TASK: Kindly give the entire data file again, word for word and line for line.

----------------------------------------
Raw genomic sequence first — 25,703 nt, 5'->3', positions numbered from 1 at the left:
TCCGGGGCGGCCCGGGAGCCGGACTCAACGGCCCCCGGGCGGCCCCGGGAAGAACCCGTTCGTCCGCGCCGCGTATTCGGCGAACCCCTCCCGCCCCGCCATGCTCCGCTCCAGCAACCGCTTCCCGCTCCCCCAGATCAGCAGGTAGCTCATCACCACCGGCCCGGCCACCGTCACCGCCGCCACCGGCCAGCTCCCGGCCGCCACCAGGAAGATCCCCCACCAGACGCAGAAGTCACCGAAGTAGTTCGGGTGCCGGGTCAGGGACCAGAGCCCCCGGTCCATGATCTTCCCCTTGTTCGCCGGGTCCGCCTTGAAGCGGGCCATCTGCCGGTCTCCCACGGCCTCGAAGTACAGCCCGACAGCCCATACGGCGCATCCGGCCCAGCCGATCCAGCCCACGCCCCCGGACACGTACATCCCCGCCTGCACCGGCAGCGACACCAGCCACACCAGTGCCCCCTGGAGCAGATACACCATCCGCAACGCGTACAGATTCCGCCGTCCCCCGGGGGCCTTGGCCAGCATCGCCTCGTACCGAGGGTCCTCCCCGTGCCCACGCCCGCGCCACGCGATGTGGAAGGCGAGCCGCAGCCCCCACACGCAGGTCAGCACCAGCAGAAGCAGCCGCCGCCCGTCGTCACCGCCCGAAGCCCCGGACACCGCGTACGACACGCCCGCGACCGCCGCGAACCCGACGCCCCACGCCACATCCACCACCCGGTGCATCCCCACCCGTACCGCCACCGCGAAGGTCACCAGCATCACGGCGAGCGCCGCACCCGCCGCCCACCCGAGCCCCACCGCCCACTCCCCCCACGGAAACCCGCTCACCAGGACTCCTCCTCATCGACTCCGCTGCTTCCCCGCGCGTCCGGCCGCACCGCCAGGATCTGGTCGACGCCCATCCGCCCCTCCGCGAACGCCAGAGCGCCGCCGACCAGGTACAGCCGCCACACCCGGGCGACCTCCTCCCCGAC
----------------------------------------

Raw genomic sequence first — 25,703 nt, 5'->3', positions numbered from 1 at the left:
TCCGGGGCGGCCCGGGAGCCGGACTCAACGGCCCCCGGGCGGCCCCGGGAAGAACCCGTTCGTCCGCGCCGCGTATTCGGCGAACCCCTCCCGCCCCGCCATGCTCCGCTCCAGCAACCGCTTCCCGCTCCCCCAGATCAGCAGGTAGCTCATCACCACCGGCCCGGCCACCGTCACCGCCGCCACCGGCCAGCTCCCGGCCGCCACCAGGAAGATCCCCCACCAGACGCAGAAGTCACCGAAGTAGTTCGGGTGCCGGGTCAGGGACCAGAGCCCCCGGTCCATGATCTTCCCCTTGTTCGCCGGGTCCGCCTTGAAGCGGGCCATCTGCCGGTCTCCCACGGCCTCGAAGTACAGCCCGACAGCCCATACGGCGCATCCGGCCCAGCCGATCCAGCCCACGCCCCCGGACACGTACATCCCCGCCTGCACCGGCAGCGACACCAGCCACACCAGTGCCCCCTGGAGCAGATACACCATCCGCAACGCGTACAGATTCCGCCGTCCCCCGGGGGCCTTGGCCAGCATCGCCTCGTACCGAGGGTCCTCCCCGTGCCCACGCCCGCGCCACGCGATGTGGAAGGCGAGCCGCAGCCCCCACACGCAGGTCAGCACCAGCAGAAGCAGCCGCCGCCCGTCGTCACCGCCCGAAGCCCCGGACACCGCGTACGACACGCCCGCGACCGCCGCGAACCCGACGCCCCACGCCACATCCACCACCCGGTGCATCCCCACCCGTACCGCCACCGCGAAGGTCACCAGCATCACGGCGAGCGCCGCACCCGCCGCCCACCCGAGCCCCACCGCCCACTCCCCCCACGGAAACCCGCTCACCAGGACTCCTCCTCATCGACTCCGCTGCTTCCCCGCGCGTCCGGCCGCACCGCCAGGATCTGGTCGACGCCCATCCGCCCCTCCGCGAACGCCAGAGCGCCGCCGACCAGGTACAGCCGCCACACCCGGGCGACCTCCTCCCCGAC